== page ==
Coral Reef Biodiversity in the Red Sea
Written by: Elizabeth Rauer
Red Sea coral reefs are known for their remarkable heat tolerance and resiliency in the face of rising sea temperatures, but many reefs are threatened by other factors such as development, overfishing, and disease. In order to assess the health and resiliency of these reefs, the Khaled bin Sultan Living Oceans Foundation (KSLOF) conducted research on coral reefs along the entire length of the Saudi Arabian coastline, surveying and mapping reefs in Ras Qisbah, Al Wajh, Yanbu, the Farasan Islands and Farasan Bank from 2006-2009. Now, researchers at the Red Sea Biodiversity Project, a research initiative to catalogue all the living organisms in the Red Sea, are looking to the Foundation’s research to see how ecological assessments of coral reefs and satellite mapping could be used to better understand patterns of biodiversity in the Red Sea.
Alexandra Dempsey, Coral Reef Ecologist at the Khaled bin Sultan Living Oceans Foundation, was invited to be the keynote speaker at the Red Sea Biodiversity Conference, where she presented the Foundation’s research on the Red Sea as well as preliminary findings from the Foundation’s Global Reef Expedition, a five-year mission to assess the health and resiliency of coral reefs around the globe. She said, ‘it was fantastic working together with other scientists to make the conservation and biodiversity of the Red Sea marine ecosystems a high priority with hopes to empower others to keep ocean resources healthy and sustainable.’
The conference, held in Wilhelmshaven, Germany, was sponsored by the two primary partners in the Red Sea Biodiversity Project, Senckenberg Research Institute and King Abdulaziz University (KAU). It brought together experts from many fields to discuss findings from the first phase of research from the Red Sea Biodiversity Project, plan for the next phase of research, and discuss how to best involve other organizations and incorporate interdisciplinary research into their assessments of Red Sea biodiversity.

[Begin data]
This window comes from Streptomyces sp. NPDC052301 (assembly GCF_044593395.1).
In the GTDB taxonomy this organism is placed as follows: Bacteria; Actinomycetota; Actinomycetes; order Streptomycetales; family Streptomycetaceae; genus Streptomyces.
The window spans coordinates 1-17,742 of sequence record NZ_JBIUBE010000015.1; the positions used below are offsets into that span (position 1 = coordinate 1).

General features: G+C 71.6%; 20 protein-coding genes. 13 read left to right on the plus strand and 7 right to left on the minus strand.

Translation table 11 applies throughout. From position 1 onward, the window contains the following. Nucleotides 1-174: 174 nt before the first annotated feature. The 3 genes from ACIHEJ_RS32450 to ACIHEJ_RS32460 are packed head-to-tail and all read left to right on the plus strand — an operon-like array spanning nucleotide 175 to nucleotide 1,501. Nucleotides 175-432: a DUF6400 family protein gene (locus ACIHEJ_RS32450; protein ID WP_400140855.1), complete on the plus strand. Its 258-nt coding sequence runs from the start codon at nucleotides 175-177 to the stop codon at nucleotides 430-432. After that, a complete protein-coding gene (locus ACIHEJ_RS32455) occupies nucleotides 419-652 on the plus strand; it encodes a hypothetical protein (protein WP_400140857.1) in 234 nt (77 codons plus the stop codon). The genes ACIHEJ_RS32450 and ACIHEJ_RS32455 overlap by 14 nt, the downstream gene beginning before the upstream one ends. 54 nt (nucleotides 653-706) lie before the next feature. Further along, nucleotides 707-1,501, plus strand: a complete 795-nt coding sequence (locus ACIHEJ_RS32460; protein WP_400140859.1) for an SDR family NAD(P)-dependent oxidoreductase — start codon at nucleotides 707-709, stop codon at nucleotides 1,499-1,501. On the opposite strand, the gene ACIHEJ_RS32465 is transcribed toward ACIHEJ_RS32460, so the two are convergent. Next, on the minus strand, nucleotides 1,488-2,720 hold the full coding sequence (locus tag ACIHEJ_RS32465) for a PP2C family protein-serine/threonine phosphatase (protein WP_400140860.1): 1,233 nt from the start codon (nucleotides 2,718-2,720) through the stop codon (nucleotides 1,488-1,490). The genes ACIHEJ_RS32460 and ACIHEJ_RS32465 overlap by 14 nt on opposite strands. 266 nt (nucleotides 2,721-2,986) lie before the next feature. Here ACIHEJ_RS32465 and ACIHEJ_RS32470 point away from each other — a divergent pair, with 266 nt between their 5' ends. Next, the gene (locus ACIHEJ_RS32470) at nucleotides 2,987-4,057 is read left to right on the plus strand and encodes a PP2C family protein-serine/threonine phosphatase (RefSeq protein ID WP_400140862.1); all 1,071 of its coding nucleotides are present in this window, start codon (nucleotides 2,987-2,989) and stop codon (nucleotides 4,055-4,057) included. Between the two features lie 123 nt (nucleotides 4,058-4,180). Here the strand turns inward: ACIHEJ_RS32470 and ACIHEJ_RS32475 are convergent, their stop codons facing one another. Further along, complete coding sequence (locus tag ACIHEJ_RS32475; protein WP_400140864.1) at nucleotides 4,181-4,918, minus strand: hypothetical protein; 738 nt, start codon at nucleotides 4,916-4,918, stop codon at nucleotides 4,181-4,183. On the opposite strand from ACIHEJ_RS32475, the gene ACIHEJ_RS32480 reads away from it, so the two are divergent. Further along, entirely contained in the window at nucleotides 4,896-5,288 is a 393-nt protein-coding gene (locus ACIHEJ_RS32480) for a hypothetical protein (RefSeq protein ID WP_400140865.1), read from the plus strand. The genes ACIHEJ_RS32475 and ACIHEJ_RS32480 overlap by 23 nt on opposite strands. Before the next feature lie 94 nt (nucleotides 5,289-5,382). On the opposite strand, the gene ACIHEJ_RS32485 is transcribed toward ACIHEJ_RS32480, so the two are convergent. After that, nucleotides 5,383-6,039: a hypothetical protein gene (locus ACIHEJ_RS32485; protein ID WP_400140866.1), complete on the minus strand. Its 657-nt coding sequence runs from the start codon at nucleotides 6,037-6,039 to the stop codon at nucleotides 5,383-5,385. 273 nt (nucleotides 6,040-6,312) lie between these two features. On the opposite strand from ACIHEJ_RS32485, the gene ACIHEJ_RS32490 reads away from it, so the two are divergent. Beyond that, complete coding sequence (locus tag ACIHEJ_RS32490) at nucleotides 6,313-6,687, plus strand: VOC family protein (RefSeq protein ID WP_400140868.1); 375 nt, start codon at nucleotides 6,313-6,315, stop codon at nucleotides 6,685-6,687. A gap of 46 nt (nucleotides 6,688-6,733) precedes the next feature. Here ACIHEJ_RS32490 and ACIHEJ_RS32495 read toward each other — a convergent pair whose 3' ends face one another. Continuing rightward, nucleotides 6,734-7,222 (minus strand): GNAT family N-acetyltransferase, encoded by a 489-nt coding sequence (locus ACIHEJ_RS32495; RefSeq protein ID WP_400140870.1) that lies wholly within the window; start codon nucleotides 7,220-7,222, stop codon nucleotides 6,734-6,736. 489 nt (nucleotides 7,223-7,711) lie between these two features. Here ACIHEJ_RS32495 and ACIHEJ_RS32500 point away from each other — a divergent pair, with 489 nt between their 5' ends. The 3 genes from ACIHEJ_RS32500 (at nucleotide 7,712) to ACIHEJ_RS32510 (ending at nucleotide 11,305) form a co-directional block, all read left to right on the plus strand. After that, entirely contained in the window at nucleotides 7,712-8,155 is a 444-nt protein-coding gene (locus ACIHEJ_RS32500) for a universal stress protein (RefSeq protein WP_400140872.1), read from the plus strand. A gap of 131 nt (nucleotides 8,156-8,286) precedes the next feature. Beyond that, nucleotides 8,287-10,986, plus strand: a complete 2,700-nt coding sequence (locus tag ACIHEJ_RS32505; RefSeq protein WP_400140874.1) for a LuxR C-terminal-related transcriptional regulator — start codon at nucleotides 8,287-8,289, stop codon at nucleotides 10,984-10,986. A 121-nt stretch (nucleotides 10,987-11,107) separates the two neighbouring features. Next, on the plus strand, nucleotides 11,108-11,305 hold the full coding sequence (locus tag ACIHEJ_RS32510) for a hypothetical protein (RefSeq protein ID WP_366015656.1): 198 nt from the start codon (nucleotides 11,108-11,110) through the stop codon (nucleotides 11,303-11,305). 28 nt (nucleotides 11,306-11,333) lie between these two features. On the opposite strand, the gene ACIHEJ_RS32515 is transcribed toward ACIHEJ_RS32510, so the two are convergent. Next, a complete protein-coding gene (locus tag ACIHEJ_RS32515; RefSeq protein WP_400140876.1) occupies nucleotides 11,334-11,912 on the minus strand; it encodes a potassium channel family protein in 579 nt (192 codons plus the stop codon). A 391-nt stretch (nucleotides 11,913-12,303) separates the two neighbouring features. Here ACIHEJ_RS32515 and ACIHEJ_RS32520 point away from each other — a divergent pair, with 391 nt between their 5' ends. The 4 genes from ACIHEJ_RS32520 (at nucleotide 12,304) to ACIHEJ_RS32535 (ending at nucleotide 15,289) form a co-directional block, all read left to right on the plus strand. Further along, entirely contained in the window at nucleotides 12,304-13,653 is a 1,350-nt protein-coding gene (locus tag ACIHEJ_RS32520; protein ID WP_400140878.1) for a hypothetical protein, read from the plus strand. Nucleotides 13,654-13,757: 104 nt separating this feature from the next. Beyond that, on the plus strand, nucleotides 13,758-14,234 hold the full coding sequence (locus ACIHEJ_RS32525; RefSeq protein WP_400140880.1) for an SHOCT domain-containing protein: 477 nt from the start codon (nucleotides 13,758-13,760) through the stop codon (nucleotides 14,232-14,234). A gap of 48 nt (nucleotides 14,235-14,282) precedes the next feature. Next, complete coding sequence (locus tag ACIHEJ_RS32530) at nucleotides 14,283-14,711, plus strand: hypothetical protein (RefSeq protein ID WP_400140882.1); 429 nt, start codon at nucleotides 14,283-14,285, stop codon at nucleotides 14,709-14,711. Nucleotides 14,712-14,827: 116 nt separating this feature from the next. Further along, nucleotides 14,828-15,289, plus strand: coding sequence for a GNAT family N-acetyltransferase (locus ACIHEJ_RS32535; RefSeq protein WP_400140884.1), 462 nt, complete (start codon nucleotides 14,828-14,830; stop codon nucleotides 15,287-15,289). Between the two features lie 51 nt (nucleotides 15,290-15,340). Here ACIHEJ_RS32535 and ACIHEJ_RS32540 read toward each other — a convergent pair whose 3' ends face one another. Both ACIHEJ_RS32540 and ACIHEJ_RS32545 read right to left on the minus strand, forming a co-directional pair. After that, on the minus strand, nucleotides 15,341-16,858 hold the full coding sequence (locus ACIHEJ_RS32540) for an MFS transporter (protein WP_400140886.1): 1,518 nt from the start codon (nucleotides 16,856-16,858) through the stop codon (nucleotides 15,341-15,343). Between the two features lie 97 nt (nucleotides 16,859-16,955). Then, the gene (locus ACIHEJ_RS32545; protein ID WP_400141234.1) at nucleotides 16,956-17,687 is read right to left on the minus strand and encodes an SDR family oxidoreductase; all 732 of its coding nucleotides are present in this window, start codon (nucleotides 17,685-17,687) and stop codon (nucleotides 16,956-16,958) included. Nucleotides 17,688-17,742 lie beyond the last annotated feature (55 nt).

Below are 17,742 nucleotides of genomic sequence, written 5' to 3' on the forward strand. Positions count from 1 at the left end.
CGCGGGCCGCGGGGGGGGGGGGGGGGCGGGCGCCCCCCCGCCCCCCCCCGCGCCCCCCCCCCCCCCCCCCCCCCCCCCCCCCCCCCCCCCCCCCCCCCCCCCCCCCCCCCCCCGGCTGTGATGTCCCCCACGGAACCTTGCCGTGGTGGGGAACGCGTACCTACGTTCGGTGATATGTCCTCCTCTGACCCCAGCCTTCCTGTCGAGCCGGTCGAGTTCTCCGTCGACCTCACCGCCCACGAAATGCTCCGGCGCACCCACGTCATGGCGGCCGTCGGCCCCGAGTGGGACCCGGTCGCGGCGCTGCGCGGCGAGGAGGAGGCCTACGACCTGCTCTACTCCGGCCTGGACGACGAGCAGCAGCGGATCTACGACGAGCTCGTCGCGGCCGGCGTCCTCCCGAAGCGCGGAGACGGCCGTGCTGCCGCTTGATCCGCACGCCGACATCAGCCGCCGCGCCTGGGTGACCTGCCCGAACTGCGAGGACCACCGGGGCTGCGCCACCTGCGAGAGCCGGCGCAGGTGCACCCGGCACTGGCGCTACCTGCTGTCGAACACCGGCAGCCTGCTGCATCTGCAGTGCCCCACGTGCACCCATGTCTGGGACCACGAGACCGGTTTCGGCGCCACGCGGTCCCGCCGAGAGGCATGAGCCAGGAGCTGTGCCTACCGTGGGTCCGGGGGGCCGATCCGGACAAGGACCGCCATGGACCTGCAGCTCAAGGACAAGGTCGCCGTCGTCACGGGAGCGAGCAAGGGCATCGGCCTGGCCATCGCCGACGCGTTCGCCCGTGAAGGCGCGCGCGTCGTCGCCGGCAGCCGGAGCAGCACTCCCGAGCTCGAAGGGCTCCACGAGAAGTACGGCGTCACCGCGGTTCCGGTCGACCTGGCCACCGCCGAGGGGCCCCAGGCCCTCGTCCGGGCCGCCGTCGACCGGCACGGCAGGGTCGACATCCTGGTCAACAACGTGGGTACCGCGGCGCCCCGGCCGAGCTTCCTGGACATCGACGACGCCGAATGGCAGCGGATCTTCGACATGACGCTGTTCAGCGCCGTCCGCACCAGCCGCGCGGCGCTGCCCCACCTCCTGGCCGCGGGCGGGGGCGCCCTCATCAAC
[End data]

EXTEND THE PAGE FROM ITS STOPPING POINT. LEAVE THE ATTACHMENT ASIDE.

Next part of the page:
‘The Red Sea offers a unique opportunity to study gradients in both climate and morphology of coral reefs’ says Dr. Sam Purkis, Interim Chief Scientist at the Khaled bin Sultan Living Oceans Foundation, who went on to add that given their exceptional research potential ‘the reefs of the Red Sea are some of the most understudied of those found anywhere on Earth.’ An expert on Red Sea coral reefs, Dr. Purkis pioneered new methods using the latest satellite mapping technologies and ground-truthed data from rapid reef assessments to create high-resolution maps of coral reef habitats. Published in the Atlas of Saudi Arabian Marine Habitats (which is available for download in English and Arabic), these maps open up a world of possibilities for use in coastal zone management, resource monitoring, and future scientific research.
The Khaled bin Sultan Living Oceans Foundation was happy to share their knowledge of coral reefs in the Red Sea and looks forward to finding additional ways to collaborate with Red Sea Biodiversity Project to improve the future of coral reef monitoring and biodiversity conservation in the Red Sea.